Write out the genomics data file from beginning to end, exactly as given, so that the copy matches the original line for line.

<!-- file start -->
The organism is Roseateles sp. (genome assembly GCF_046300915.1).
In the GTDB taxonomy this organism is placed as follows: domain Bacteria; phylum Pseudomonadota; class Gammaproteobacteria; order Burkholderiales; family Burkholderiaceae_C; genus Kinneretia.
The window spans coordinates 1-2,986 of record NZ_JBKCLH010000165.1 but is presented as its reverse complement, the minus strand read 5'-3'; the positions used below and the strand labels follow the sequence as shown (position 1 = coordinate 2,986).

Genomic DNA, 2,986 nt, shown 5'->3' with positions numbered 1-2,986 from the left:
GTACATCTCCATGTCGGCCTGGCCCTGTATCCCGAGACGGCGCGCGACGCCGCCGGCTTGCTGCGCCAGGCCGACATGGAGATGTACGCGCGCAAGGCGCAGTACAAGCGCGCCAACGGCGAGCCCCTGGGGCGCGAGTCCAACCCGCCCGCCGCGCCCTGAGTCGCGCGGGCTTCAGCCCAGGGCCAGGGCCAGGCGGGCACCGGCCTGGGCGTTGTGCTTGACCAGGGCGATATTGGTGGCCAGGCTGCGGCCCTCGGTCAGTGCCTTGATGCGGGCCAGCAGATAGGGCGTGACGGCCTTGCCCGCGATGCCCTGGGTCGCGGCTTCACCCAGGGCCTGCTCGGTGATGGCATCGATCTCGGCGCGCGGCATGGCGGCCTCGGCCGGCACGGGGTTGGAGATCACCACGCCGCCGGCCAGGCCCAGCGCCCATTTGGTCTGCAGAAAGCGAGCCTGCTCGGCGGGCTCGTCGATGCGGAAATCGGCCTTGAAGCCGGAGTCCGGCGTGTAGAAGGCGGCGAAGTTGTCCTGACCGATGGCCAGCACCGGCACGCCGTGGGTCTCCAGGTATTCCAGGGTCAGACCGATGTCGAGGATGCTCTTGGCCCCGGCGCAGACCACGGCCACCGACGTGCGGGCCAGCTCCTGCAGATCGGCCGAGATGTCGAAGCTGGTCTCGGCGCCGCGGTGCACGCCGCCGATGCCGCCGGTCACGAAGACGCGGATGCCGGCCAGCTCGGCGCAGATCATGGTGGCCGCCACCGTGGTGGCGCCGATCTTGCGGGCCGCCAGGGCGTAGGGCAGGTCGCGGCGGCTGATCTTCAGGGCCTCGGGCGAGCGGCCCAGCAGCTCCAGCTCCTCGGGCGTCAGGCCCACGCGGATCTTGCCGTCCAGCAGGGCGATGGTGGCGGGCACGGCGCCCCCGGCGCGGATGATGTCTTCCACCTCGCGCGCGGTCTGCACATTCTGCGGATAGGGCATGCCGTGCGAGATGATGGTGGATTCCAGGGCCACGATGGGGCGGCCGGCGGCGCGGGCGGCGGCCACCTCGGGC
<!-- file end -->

The organism is Roseateles sp. (genome assembly GCF_046300915.1).
In the GTDB taxonomy this organism is placed as follows: domain Bacteria; phylum Pseudomonadota; class Gammaproteobacteria; order Burkholderiales; family Burkholderiaceae_C; genus Kinneretia.
The window spans coordinates 1-2,986 of record NZ_JBKCLH010000165.1 but is presented as its reverse complement, the minus strand read 5'-3'; the positions used below and the strand labels follow the sequence as shown (position 1 = coordinate 2,986).

Genomic DNA, 2,986 nt, shown 5'->3' with positions numbered 1-2,986 from the left:
GTACATCTCCATGTCGGCCTGGCCCTGTATCCCGAGACGGCGCGCGACGCCGCCGGCTTGCTGCGCCAGGCCGACATGGAGATGTACGCGCGCAAGGCGCAGTACAAGCGCGCCAACGGCGAGCCCCTGGGGCGCGAGTCCAACCCGCCCGCCGCGCCCTGAGTCGCGCGGGCTTCAGCCCAGGGCCAGGGCCAGGCGGGCACCGGCCTGGGCGTTGTGCTTGACCAGGGCGATATTGGTGGCCAGGCTGCGGCCCTCGGTCAGTGCCTTGATGCGGGCCAGCAGATAGGGCGTGACGGCCTTGCCCGCGATGCCCTGGGTCGCGGCTTCACCCAGGGCCTGCTCGGTGATGGCATCGATCTCGGCGCGCGGCATGGCGGCCTCGGCCGGCACGGGGTTGGAGATCACCACGCCGCCGGCCAGGCCCAGCGCCCATTTGGTCTGCAGAAAGCGAGCCTGCTCGGCGGGCTCGTCGATGCGGAAATCGGCCTTGAAGCCGGAGTCCGGCGTGTAGAAGGCGGCGAAGTTGTCCTGACCGATGGCCAGCACCGGCACGCCGTGGGTCTCCAGGTATTCCAGGGTCAGACCGATGTCGAGGATGCTCTTGGCCCCGGCGCAGACCACGGCCACCGACGTGCGGGCCAGCTCCTGCAGATCGGCCGAGATGTCGAAGCTGGTCTCGGCGCCGCGGTGCACGCCGCCGATGCCGCCGGTCACGAAGACGCGGATGCCGGCCAGCTCGGCGCAGATCATGGTGGCCGCCACCGTGGTGGCGCCGATCTTGCGGGCCGCCAGGGCGTAGGGCAGGTCGCGGCGGCTGATCTTCAGGGCCTCGGGCGAGCGGCCCAGCAGCTCCAGCTCCTCGGGCGTCAGGCCCACGCGGATCTTGCCGTCCAGCAGGGCGATGGTGGCGGGCACGGCGCCCCCGGCGCGGATGATGTCTTCCACCTCGCGCGCGGTCTGCACATTCTGCGGATAGGGCATGCCGTGCGAGATGATGGTGGATTCCAGGGCCACGATGGGGCGGCCGGCGGCGCGGGCGGCGGCCACCTCGGGC